No mention of Sabah but diplomatic note singles out North Borneo
The Department of Foreign Affairs (DFA) was misleading the public when it said Sabah was not part of a note verbale that the Philippine government sent recently to Malaysia, a trustee of the news group that broke the story said on Tuesday.
Veteran journalist Ellen T. Tordesillas, a trustee of the news group VERA Files, on Tuesday criticized the DFA for denying what was indicated in the diplomatic note and for labeling the VERA Files report as a “disservice” to the nation.
“Contrary to what DFA’s comment that putting out the story was a disservice to the country, VERA Files released the story in the interest of the public to help it fully understand the issues involved,” she said in a statement.
The Manila Times carried the VERA Files report as its banner story in its March 30 edition.
The report was based on the note verbale, which was purportedly handed over to Malaysia’s Defense Minister Dato Seri Hishammuddin Tun Hussein during his visit to Manila recently.
It claimed that, through the note verbale, the DFA has offered to downgrade its claim to Sabah in exchange for Malaysia’s support for its case against China before the United Nations–a simple case of quid pro quo (a favor for a favor).
“VERA Files is releasing the Philippine government’s August 2009 protest” to prove its point as it stood by its story.
Spokesman and Foreign Affairs Assistant Secretary Charles Jose immediately denied the report, saying what the note included were only clarifications on Malaysia’s maritime claims to disputed territories in the South China Sea (West Philippine Sea).
“We were asking Malaysia to clarify two points with respect to their maritime claims in the South China Sea,” Jose told reporters.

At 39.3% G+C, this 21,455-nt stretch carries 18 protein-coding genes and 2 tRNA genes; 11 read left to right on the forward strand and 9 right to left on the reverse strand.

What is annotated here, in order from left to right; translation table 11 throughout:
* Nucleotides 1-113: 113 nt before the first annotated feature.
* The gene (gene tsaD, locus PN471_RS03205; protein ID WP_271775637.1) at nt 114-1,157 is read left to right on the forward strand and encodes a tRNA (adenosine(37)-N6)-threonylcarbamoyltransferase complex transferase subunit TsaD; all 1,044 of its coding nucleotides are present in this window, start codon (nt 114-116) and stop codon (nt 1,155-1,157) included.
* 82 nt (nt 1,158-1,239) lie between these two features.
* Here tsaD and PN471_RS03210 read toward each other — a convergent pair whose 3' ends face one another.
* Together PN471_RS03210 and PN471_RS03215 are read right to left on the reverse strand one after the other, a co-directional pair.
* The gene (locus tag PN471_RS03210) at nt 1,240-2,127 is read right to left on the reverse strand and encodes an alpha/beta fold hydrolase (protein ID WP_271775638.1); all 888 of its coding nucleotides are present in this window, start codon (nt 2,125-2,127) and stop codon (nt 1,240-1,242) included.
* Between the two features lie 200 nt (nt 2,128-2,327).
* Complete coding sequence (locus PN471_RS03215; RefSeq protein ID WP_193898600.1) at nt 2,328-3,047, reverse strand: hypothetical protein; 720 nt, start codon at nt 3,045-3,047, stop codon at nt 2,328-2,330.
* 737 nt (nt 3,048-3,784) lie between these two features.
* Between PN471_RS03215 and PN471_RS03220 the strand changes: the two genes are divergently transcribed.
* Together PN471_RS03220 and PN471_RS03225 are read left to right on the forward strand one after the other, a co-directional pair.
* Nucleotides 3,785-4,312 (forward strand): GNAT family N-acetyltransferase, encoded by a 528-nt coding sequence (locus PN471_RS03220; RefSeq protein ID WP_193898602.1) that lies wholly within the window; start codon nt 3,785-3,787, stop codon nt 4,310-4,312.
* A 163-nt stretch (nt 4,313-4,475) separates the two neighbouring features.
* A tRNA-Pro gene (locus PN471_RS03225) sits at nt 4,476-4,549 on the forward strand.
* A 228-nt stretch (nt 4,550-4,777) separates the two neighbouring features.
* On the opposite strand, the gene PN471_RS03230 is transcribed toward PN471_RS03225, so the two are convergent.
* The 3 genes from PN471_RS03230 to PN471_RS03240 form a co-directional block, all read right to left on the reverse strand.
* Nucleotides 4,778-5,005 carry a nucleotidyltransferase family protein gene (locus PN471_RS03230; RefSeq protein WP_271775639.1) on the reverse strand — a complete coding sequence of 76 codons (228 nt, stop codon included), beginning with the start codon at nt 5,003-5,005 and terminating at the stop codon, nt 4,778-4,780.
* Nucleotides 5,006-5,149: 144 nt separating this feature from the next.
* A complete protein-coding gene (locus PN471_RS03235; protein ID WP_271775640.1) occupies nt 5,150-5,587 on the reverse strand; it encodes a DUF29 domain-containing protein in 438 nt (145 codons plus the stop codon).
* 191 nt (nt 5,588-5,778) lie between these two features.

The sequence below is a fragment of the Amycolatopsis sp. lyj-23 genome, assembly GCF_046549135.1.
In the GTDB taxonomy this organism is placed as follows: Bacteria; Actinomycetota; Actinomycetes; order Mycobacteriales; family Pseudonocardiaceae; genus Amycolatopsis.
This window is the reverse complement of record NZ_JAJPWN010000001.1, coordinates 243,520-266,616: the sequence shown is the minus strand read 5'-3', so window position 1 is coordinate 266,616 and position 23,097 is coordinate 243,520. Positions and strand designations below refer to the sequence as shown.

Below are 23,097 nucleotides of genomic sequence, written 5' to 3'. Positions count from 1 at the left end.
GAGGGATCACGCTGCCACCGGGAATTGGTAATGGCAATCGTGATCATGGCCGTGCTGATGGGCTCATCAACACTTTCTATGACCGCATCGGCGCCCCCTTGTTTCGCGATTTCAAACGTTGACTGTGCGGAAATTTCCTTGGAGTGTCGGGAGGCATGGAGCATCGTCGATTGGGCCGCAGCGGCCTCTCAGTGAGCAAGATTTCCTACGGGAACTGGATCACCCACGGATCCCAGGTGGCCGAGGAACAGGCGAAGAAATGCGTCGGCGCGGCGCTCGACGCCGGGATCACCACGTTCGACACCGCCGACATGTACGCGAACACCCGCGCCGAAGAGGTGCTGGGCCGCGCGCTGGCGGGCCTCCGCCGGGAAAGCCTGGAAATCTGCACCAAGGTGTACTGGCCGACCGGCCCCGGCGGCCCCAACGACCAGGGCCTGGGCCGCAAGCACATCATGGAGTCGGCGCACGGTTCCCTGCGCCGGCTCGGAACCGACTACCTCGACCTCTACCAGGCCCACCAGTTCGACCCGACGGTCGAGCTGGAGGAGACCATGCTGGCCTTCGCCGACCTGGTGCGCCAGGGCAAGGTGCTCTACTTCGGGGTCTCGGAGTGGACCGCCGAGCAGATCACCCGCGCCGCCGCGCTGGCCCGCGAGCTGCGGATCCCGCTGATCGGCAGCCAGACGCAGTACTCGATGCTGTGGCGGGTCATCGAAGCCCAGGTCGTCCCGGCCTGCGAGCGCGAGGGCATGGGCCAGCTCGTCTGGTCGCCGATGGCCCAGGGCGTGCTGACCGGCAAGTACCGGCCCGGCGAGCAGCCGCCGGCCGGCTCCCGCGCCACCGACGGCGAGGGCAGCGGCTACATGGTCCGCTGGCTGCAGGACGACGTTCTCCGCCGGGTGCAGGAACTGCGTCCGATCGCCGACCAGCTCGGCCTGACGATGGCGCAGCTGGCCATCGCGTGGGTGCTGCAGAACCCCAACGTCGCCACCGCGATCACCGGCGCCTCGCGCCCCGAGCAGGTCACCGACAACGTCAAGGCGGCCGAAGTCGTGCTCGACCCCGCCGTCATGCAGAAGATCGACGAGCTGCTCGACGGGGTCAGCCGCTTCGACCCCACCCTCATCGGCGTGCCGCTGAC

He was referring to the Philippines’ request for Malaysia to confirm that its extended continental shelf (ECS) is entirely from the mainland coast of Malaysia, and that it does not claim entitlement to maritime areas beyond the 12 nautical miles from any maritime feature on the Spratly Islands.
“The note is about the features in the South China Sea and their implications on ECS claims,” Jose said.
He added that “Sabah is not in any way part of the note.”
VERA Files’ Tordesillas said the diplomatic note “singles out North Borneo or the old name of Sabah.”
“Note Verbale No. 15-1979 sent to Malaysia, the basis of VERA Files’ story, stated that it is reviewing the August 4, 2009 protest (No. 000819) it filed with the United Nations. The Philippines’ August 2009 protest, contained in two pages, singles out North Borneo or the old name of Sabah,” she added.
The Philippines took issue with an earlier joint submission by Indonesia and Malaysia for the extended continental shelf because it “lays claims [to]areas that are disputed not only because they overlap with [those]of the Philippines, but also because of the controversy arising from territorial claims [to]some of the islands in the area including North Borneo.”
The Chinese Foreign Ministry also on Tuesday, meanwhile, shrugged off reported talks between Malaysia and the Philippines for Manila to backpedal on its claim to Sabah in exchange for Kuala Lumpur’s support of Manila’s arbitration case against Beijing.
Chinese Foreign Ministry spokesman Hua Chunying, during her regular news conference, said they do not have information about the talks between Malaysia and the Philippines.
She maintained that China has a “clear position” on the West Philippine Sea issue, including the arbitration case initiated by the Philippines.
“We are willing to work together with relevant countries to properly resolve the disputes through dialogue and negotiation and safeguard peace and stability of the South China Sea,” the spokesman said. With